I argue that, in the currently gender-unjust societies a basic income would not advance feminist goals. To assess the impact of a social policy on gender justice I propose the following criterion: a society is gender-just when the costs of engaging in a lifestyle characterized by gender-symmetry (in both the domestic and public spheres) are, for both men and women, smaller or equal to the costs of engaging in a gender-asymmetrical lifestyle. For a significant number of women, a basic income would increase the costs of leading gender-symmetrical lifestyles because it would make it easier for both women and men to pursue gender-unjust preferences. I argue that preference satisfaction is distinct from justice. I conclude by showing why a basic income would lead to further privatisation of caregiving, and I outline the negative effects this would have on women.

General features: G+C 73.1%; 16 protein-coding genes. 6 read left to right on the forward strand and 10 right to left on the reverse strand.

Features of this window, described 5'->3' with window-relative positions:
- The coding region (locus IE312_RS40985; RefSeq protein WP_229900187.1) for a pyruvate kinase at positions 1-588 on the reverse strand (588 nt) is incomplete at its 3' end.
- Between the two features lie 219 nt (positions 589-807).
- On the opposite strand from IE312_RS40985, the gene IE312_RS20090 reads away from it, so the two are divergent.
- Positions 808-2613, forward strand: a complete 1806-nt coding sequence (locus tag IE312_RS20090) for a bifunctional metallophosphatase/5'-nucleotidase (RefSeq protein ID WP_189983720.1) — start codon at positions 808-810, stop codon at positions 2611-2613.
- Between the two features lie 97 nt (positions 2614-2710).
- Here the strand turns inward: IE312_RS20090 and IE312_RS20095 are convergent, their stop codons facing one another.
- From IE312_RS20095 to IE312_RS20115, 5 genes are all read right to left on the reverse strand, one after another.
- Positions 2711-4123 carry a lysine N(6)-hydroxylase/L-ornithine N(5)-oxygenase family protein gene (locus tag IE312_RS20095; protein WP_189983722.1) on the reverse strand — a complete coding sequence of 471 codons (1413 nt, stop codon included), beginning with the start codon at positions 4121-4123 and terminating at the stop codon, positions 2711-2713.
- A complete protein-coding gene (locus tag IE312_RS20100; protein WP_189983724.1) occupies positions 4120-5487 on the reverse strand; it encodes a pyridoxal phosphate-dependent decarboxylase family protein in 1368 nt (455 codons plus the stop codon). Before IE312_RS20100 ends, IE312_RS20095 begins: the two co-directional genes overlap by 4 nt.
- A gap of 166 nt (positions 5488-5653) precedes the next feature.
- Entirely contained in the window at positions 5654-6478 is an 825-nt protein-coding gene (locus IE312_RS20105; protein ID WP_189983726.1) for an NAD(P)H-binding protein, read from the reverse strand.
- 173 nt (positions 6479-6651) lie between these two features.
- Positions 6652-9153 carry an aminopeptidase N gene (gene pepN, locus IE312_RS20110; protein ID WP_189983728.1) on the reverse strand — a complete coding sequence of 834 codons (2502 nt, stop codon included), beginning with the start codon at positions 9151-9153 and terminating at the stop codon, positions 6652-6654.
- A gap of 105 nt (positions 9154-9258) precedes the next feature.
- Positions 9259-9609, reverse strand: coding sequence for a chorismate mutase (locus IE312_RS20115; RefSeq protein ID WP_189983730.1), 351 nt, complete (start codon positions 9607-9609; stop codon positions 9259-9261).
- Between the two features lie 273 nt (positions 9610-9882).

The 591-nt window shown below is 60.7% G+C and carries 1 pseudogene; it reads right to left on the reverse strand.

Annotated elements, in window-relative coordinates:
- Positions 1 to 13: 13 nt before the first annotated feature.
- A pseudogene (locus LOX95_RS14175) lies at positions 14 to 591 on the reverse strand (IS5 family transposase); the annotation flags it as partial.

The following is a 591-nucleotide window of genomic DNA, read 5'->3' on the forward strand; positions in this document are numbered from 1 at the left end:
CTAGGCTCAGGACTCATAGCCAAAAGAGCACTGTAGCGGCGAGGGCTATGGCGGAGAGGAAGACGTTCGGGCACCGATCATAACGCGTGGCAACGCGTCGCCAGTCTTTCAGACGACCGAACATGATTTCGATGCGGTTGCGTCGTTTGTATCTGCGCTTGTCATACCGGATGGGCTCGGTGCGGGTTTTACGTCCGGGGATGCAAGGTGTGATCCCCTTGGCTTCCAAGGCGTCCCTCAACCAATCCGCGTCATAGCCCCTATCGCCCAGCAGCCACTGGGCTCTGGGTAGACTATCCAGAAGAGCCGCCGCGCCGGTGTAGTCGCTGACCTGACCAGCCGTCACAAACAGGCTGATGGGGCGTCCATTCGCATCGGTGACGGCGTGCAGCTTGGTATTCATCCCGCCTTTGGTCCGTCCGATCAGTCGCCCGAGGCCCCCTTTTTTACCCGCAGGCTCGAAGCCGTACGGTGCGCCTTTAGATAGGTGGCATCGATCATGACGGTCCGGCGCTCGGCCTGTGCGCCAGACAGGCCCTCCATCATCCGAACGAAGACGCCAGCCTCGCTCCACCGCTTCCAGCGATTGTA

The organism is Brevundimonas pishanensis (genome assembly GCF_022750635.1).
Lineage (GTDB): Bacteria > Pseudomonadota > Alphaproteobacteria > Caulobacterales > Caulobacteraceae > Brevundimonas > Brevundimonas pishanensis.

Basic Income Studies (BIS) is the first academic journal to focus specifically on basic income and cognate policies and publishes peer-reviewed research papers, book reviews, and short accessible commentaries that discuss a central aspect of the debate on basic income and related schemes.